Mine is named Robots Everywhere and has a 1950s logo. This came from my mom's exclamation in entering the workshop while we were testing mesh-networked antbots.


Considering that you are naming a new company some of these points are not valid/applicable. Being memorable is not easy unless people can repeatedly bump on to you which requires that your keep it in the news/advertising or that people can find you through mental or google searches. If you choose an abstract name people are not likely to find you again through search. I believe it's important for the name or part of the name to contain something descriptive. Names like "apple" "stripe" "zynga" are completely random; it would be a bad idea to name your bookmarking app after a tree or a liquor. Now, 'paypal', that's a great name. In the end however, a name is just a name, and doesn't really matter that much.


Keep in mind these things change like fashion and it depends if you're selling to consumers or business.

You'll also want to be sure that the name appeals to your target audience or you risk it being liked only by clones of yourself, which are likely to be few.


Great names are built not found.


Although I have heard quite a few of these tips before, this is still a great article refresher. I like the idea of tip "8. Light up a MRI scanner", but I'm a bit skeptical on how easy that is to access/try.


It's also not really actionable. Cool, my company name lights up the parts of the brain that deal with mathematics, shape recognition, and spatial coordination. Is that good? Is it better or worse than lighting up the part of the brain that deals with vocabulary, puns and humor? Or one that tracks moving objects?


Pinterest has a pin in its logo? At first I thought I had never noticed this, but then as I look for it I'm not sure if it really was designed to be a pin.


I disagree about the vagueness of a name. If I see a great name, I'll understand the point-of-view of the company (usually, a key element of their product or audience). If the company pivots so much that the name becomes detracting, they can always rebrand later: "NewProduct by NoLongerRelevantName" eventually becomes just "NewProduct".


Counterpoint: "xkcd"


I don't find 'xkcd' particularly easy to pronounce or remember.

Given its target audience, it works for xkcd. Geeks like geeky sounding, hard to pronounce names (like gnustep, xmlhttprequest and PostgreSQL). If a name like 'xkcd' were chosen for a consumer service, it probably wouldn't work very well.


The name was chosen explicitly to be difficult to pronounce and remember.


No, it wasn't.

I named my company in the same way Mr. Munroe named his webcomic: a four-letter domain available in .com, .net, and .org.


http://www.redhat.com/magazine/025nov06/features/xkcd/

"Actually the domain name came after the instant messaging screen name, which I picked late one night. Five, six, maybe seven years ago, I was tired of having names that meant something. Skywalker4, Animorph7... I wanted to pick a name that I wouldn’t get tired of. That would just always mean me. So I just went down combinations of letters that weren’t taken, until I could find one that didn’t have any meaning, didn’t have any pronunciation, and didn’t seem like an obvious acronym for anything."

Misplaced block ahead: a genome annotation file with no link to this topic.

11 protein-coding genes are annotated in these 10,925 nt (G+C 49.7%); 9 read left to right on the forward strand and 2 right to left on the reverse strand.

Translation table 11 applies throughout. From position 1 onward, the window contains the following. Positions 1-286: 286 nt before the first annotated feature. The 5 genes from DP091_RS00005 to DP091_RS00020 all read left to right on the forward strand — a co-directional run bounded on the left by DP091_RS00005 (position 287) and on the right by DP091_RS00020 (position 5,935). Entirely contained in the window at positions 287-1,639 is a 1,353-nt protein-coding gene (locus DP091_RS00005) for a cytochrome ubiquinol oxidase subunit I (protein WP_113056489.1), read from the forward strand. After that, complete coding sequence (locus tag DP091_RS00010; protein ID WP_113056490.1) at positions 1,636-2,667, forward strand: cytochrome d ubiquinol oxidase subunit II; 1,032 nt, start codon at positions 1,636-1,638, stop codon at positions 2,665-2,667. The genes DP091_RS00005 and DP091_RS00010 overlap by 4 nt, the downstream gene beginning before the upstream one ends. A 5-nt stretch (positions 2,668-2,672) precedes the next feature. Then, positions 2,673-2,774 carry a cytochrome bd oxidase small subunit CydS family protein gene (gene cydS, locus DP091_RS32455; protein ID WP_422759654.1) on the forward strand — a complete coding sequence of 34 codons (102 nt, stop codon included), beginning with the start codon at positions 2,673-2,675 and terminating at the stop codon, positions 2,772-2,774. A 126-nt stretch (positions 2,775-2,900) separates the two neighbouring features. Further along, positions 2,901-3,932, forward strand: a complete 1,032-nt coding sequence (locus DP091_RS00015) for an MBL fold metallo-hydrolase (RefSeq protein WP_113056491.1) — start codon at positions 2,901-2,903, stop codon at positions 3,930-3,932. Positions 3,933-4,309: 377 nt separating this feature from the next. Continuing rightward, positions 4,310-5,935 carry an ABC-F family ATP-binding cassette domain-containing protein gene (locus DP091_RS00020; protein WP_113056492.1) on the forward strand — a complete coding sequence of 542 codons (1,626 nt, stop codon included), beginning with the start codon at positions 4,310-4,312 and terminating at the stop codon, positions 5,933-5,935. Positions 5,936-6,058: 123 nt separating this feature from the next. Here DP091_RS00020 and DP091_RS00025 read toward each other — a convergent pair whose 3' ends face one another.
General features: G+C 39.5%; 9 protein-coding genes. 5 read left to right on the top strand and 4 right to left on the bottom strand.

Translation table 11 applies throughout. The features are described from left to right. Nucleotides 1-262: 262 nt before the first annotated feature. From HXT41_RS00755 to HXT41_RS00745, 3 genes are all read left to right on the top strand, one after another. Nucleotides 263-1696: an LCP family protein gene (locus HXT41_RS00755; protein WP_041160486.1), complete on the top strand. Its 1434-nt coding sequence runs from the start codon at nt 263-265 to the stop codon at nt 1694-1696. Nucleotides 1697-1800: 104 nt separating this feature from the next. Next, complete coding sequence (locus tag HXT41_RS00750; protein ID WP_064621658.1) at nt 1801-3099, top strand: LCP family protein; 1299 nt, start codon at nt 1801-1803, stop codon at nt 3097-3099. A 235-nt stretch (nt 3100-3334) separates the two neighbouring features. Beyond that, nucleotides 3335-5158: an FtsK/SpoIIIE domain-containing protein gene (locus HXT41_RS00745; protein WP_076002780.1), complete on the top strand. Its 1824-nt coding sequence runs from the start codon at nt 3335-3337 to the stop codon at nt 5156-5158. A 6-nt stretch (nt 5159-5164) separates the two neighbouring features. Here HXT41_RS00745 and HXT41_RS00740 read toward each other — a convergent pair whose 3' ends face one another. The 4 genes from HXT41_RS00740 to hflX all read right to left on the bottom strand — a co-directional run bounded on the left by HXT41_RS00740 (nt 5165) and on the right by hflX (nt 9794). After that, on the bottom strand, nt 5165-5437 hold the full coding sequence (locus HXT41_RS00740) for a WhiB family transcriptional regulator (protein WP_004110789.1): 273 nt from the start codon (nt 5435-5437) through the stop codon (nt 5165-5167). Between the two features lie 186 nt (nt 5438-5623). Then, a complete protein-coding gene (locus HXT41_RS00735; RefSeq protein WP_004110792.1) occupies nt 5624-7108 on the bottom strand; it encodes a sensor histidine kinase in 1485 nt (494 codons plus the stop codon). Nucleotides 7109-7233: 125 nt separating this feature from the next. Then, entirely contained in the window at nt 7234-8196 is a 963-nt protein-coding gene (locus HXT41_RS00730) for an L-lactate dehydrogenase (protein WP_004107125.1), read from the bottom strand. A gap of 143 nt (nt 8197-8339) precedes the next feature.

Agreed there are exceptions! We need an xkcd sketch for this....


Golden tip: go and play some Wordfeud. You'll come up with tons of nonsensical abstract words and names that have an interesting sound to them while trying to place your letters. I'll bet you some of those would make for great company names.


The best resource for this I've found is: http://www.thenameinspector.com/10-tips-for-naming-your-comp...

And the rest of that guy's blog.


We struggle with our name: Bitesize Irish Gaelic.

It's a language learning tool.

The Irish language is called "Irish" in Ireland, but often "Gaelic" elsewhere (depending on who you're speaking with).

The name we've ended up with is a mouthful of a compromise :)

I don't know if there's a fix for that...


Your name is fine for the product. If you went with just "Bitesize Irish" or "Bitesize Gaelic", you'd likely be much more confusing to a big chunk of your target market.

"Bitesize Irish Gaelic" isn't great as a company name because it's so narrow, but "Bitesize" is a good name if you want to expand to other languages at some point. I don't know what you'd have to pay for the domain, but it's probably available since it's just parked right now.


Call it Eolas, the Irish/Gaelic word for knowledge.

Interestingly yours is the first site listed when Googling "Irish/Gaelic word for learning" so grats on your SEO.


This is invaluable advice. You should start a web service with which people like me can submit all the crappy domain names we think about buying and you give us feedback. I'll let you think of the name for it though...


This just inspired me to throw out my startup's name and buy a new domain.


Really? If you don't mind my asking, what did you throw out and what did you switch to?


Meh. These days it's so hard to find an available .com name that any bootstrapped startup is probably going to find its name by spending quality time at a domain registrar.


What? Airbnb are re-branding to Air? That's a terrible idea.


I was also under the impression that BankSimple rebranded to Simple due to regulatory issues (I think certain states have rules about the type of company that can have the word "Bank" in the name).


Just a prediction there...


I believe the syllable division should be "Ap" "ple."


When in doubt, name it after a fruit!


And then your next startup is called Banana. Great idea!


slashdot?


ask on coWonder and let the crowd decide it http://www.cowonder.com


Talk about company names, I thought this is pronounced cow-onder, and is a tool to communicate with cattle.